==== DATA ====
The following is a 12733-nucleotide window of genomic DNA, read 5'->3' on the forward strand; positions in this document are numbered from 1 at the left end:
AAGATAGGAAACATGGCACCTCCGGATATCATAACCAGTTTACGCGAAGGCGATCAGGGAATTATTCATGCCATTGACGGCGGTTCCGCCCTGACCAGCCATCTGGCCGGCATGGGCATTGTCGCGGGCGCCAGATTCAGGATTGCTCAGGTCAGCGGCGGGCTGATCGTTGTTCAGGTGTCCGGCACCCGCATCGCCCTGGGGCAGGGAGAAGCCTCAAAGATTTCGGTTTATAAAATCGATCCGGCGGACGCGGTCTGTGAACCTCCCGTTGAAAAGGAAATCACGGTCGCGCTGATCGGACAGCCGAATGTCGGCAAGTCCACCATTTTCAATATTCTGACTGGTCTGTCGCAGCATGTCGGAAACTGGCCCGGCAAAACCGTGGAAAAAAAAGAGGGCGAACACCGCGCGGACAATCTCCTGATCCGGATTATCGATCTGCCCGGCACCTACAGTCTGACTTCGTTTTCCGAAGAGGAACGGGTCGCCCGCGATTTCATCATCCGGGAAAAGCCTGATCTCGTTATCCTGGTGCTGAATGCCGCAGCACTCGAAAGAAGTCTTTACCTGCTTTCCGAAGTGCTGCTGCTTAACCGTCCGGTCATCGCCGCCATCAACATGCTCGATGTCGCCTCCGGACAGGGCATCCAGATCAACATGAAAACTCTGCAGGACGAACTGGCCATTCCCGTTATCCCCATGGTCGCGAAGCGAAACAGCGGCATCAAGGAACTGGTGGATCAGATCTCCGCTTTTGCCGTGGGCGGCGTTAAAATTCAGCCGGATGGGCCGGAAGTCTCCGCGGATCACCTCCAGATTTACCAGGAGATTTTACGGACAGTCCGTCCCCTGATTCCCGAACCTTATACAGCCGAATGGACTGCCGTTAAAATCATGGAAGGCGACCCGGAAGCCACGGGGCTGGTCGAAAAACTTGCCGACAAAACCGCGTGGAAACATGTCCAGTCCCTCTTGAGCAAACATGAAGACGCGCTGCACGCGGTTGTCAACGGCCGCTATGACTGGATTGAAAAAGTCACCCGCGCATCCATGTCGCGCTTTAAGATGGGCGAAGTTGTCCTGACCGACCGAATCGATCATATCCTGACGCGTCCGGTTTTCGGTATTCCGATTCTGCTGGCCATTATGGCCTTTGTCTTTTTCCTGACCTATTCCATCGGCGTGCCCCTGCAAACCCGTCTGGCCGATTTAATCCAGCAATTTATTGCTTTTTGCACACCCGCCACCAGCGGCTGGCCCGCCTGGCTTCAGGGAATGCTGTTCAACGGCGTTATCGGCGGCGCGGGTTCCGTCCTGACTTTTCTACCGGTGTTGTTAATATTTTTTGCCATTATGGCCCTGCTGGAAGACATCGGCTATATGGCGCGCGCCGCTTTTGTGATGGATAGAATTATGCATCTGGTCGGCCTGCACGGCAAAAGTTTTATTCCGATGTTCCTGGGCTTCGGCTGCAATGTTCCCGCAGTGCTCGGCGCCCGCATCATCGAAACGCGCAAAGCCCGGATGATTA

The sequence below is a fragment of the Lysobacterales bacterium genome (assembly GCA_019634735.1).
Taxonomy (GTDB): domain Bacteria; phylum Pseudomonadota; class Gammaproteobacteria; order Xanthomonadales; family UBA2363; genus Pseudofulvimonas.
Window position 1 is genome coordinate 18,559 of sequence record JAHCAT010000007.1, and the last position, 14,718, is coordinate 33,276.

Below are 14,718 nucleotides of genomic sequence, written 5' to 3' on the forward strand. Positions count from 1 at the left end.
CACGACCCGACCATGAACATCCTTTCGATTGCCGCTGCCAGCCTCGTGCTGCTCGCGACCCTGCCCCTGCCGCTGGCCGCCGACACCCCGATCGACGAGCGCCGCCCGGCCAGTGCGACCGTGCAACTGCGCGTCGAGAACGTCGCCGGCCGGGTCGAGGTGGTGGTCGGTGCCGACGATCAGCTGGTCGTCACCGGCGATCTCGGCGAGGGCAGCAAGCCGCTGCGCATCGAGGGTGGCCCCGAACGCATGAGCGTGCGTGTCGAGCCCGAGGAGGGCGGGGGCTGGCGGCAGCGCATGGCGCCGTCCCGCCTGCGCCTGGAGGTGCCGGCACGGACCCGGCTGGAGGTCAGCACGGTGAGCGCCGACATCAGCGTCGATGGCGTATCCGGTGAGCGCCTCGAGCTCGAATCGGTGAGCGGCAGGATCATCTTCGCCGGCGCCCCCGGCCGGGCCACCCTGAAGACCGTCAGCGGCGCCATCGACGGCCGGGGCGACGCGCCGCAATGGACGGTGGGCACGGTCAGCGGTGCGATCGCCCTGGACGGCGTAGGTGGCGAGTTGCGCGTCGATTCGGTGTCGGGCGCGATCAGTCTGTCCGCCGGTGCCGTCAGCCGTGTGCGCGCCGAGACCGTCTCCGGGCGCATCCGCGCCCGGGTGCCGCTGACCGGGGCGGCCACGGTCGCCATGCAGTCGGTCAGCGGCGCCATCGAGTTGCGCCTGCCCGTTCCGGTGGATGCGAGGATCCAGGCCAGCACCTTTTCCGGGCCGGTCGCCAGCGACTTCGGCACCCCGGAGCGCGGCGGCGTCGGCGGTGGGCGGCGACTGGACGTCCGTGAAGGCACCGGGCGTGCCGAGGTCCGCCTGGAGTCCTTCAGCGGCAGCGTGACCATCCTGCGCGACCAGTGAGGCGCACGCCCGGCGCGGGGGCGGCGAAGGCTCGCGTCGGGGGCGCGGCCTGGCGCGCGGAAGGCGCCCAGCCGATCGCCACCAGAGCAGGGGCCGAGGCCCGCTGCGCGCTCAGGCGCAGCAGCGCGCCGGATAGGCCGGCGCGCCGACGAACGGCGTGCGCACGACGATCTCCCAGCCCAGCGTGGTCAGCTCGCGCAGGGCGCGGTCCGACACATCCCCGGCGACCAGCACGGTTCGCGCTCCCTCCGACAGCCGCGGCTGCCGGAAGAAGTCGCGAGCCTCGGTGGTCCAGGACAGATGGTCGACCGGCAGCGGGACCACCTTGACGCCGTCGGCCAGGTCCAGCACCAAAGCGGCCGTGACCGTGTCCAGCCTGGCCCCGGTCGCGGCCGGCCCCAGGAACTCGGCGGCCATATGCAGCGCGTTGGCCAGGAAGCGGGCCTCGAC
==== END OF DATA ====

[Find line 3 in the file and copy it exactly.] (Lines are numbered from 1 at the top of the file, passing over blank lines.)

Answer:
The sequence below is a fragment of the Lysobacterales bacterium genome (assembly GCA_019634735.1).